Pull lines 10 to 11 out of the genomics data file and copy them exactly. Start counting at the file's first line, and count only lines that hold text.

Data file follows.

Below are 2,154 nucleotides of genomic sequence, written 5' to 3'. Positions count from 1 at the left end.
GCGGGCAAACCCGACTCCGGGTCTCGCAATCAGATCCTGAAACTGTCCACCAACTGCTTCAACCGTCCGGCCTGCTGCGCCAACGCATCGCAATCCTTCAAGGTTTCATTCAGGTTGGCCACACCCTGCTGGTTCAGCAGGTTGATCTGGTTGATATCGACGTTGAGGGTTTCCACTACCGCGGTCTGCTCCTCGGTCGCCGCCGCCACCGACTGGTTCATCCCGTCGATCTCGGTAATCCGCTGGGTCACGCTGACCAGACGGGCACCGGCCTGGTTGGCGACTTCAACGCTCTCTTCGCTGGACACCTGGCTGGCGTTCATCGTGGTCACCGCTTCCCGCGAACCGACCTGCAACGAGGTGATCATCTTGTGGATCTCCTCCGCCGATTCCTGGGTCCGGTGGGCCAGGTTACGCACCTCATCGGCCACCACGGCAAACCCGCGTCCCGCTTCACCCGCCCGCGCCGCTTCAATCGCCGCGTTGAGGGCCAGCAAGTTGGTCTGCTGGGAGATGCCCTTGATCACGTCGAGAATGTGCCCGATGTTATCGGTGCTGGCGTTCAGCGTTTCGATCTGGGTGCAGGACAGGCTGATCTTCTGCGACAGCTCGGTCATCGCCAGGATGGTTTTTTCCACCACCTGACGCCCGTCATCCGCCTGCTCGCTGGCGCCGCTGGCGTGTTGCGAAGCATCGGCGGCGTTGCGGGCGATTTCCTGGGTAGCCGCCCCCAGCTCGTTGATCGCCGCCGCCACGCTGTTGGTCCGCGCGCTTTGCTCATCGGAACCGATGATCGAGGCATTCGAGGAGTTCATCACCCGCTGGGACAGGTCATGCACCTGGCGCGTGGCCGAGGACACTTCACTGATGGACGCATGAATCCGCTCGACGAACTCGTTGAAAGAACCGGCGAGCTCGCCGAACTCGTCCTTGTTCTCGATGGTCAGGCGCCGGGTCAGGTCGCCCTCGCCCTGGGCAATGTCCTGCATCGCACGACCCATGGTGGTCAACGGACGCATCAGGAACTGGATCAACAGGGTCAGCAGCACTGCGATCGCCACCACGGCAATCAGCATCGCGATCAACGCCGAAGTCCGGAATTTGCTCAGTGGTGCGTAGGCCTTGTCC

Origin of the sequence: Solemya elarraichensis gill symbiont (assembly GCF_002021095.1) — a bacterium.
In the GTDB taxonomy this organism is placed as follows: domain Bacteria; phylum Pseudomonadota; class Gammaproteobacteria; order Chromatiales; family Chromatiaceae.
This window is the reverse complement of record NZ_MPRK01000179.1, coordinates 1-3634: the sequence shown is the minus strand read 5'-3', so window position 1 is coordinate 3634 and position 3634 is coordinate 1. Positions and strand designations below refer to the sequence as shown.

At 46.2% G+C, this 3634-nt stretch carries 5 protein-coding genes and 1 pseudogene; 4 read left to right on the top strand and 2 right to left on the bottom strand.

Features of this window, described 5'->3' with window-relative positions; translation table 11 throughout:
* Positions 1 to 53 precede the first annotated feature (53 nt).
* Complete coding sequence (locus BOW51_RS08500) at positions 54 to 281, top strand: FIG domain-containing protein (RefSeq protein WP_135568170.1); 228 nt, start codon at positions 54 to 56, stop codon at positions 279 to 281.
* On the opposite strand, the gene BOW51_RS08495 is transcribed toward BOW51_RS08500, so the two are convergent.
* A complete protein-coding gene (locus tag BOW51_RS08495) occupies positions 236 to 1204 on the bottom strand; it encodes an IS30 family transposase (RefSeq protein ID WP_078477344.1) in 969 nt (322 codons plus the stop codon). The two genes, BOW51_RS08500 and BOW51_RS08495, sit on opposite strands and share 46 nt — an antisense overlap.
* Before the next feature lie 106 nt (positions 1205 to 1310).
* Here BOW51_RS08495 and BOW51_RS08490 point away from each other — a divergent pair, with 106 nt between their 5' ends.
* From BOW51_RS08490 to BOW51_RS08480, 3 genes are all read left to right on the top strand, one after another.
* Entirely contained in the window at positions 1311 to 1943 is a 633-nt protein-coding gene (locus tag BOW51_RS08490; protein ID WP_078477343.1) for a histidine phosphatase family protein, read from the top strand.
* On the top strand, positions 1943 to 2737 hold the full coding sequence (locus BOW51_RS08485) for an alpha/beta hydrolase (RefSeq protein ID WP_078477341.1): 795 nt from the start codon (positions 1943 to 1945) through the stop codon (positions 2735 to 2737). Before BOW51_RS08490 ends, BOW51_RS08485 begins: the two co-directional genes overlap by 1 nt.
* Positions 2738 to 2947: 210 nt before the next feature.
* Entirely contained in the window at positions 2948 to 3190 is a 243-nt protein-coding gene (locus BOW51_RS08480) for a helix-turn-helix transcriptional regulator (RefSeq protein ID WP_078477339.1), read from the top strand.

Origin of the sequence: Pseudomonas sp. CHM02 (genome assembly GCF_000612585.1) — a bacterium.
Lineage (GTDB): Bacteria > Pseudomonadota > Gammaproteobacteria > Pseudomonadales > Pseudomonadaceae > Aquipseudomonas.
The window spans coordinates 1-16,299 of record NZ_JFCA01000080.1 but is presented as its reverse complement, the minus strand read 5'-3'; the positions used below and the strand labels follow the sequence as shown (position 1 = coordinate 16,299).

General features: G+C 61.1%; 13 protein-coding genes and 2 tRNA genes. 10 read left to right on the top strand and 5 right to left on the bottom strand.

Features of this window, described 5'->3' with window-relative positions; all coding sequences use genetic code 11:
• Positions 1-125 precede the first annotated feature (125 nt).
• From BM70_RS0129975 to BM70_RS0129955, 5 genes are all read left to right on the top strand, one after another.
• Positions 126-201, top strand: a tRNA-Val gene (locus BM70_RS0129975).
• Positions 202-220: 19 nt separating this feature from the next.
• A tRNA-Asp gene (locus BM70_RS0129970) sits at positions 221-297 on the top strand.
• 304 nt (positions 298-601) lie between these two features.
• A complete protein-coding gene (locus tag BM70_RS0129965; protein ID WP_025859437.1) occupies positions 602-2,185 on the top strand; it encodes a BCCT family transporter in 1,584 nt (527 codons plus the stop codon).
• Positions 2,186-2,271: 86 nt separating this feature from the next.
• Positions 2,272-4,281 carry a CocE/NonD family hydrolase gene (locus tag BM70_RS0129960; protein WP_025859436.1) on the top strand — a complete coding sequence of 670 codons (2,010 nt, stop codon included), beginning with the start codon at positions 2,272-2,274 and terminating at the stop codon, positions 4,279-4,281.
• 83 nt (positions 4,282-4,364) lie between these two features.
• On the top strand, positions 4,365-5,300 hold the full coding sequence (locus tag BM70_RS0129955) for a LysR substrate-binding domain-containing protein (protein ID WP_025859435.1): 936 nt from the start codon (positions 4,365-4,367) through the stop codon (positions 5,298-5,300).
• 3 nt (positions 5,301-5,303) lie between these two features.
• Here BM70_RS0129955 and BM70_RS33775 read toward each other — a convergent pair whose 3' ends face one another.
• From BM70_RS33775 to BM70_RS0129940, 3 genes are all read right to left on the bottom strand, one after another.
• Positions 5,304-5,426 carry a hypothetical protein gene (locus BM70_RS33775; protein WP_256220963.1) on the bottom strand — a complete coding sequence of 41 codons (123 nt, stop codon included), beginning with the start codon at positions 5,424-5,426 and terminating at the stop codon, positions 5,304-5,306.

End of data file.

* On the opposite strand, the gene BOW51_RS08495 is transcribed toward BOW51_RS08500, so the two are convergent.
* A complete protein-coding gene (locus tag BOW51_RS08495) occupies positions 236 to 1204 on the bottom strand; it encodes an IS30 family transposase (RefSeq protein ID WP_078477344.1) in 969 nt (322 codons plus the stop codon). The two genes, BOW51_RS08500 and BOW51_RS08495, sit on opposite strands and share 46 nt — an antisense overlap.